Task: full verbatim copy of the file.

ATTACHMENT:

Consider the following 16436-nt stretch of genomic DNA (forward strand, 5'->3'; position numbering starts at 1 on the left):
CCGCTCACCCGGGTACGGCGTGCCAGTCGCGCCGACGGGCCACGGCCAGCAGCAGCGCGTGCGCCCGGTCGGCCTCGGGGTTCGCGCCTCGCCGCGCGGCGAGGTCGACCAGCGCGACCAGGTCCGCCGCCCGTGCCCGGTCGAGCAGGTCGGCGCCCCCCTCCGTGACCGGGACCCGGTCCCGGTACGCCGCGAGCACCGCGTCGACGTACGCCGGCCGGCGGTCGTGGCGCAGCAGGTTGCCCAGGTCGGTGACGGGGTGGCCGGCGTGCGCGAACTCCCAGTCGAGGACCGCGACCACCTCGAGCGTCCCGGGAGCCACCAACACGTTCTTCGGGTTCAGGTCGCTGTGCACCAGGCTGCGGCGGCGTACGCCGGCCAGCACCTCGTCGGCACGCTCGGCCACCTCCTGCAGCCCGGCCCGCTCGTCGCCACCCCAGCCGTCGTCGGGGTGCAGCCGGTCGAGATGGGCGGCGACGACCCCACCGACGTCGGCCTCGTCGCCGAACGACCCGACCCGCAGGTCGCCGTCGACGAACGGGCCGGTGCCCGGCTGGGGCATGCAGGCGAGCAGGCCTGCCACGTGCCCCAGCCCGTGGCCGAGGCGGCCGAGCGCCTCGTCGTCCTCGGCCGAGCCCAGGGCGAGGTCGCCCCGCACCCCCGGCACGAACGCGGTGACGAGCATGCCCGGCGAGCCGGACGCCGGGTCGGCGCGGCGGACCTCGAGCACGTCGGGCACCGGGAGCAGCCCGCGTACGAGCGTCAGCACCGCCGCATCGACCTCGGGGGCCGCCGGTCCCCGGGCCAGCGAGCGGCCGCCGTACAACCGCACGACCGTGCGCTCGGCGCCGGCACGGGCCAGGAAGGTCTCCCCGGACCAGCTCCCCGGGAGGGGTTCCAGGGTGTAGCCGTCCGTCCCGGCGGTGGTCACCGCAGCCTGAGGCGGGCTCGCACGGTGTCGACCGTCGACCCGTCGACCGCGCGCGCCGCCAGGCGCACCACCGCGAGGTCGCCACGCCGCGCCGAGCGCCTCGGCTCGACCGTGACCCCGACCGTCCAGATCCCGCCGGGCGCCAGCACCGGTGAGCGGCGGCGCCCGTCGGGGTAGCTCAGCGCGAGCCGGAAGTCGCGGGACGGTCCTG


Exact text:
Consider the following 16436-nt stretch of genomic DNA (forward strand, 5'->3'; position numbering starts at 1 on the left):
CCGCTCACCCGGGTACGGCGTGCCAGTCGCGCCGACGGGCCACGGCCAGCAGCAGCGCGTGCGCCCGGTCGGCCTCGGGGTTCGCGCCTCGCCGCGCGGCGAGGTCGACCAGCGCGACCAGGTCCGCCGCCCGTGCCCGGTCGAGCAGGTCGGCGCCCCCCTCCGTGACCGGGACCCGGTCCCGGTACGCCGCGAGCACCGCGTCGACGTACGCCGGCCGGCGGTCGTGGCGCAGCAGGTTGCCCAGGTCGGTGACGGGGTGGCCGGCGTGCGCGAACTCCCAGTCGAGGACCGCGACCACCTCGAGCGTCCCGGGAGCCACCAACACGTTCTTCGGGTTCAGGTCGCTGTGCACCAGGCTGCGGCGGCGTACGCCGGCCAGCACCTCGTCGGCACGCTCGGCCACCTCCTGCAGCCCGGCCCGCTCGTCGCCACCCCAGCCGTCGTCGGGGTGCAGCCGGTCGAGATGGGCGGCGACGACCCCACCGACGTCGGCCTCGTCGCCGAACGACCCGACCCGCAGGTCGCCGTCGACGAACGGGCCGGTGCCCGGCTGGGGCATGCAGGCGAGCAGGCCTGCCACGTGCCCCAGCCCGTGGCCGAGGCGGCCGAGCGCCTCGTCGTCCTCGGCCGAGCCCAGGGCGAGGTCGCCCCGCACCCCCGGCACGAACGCGGTGACGAGCATGCCCGGCGAGCCGGACGCCGGGTCGGCGCGGCGGACCTCGAGCACGTCGGGCACCGGGAGCAGCCCGCGTACGAGCGTCAGCACCGCCGCATCGACCTCGGGGGCCGCCGGTCCCCGGGCCAGCGAGCGGCCGCCGTACAACCGCACGACCGTGCGCTCGGCGCCGGCACGGGCCAGGAAGGTCTCCCCGGACCAGCTCCCCGGGAGGGGTTCCAGGGTGTAGCCGTCCGTCCCGGCGGTGGTCACCGCAGCCTGAGGCGGGCTCGCACGGTGTCGACCGTCGACCCGTCGACCGCGCGCGCCGCCAGGCGCACCACCGCGAGGTCGCCACGCCGCGCCGAGCGCCTCGGCTCGACCGTGACCCCGACCGTCCAGATCCCGCCGGGCGCCAGCACCGGTGAGCGGCGGCGCCCGTCGGGGTAGCTCAGCGCGAGCCGGAAGTCGCGGGACGGTCCTG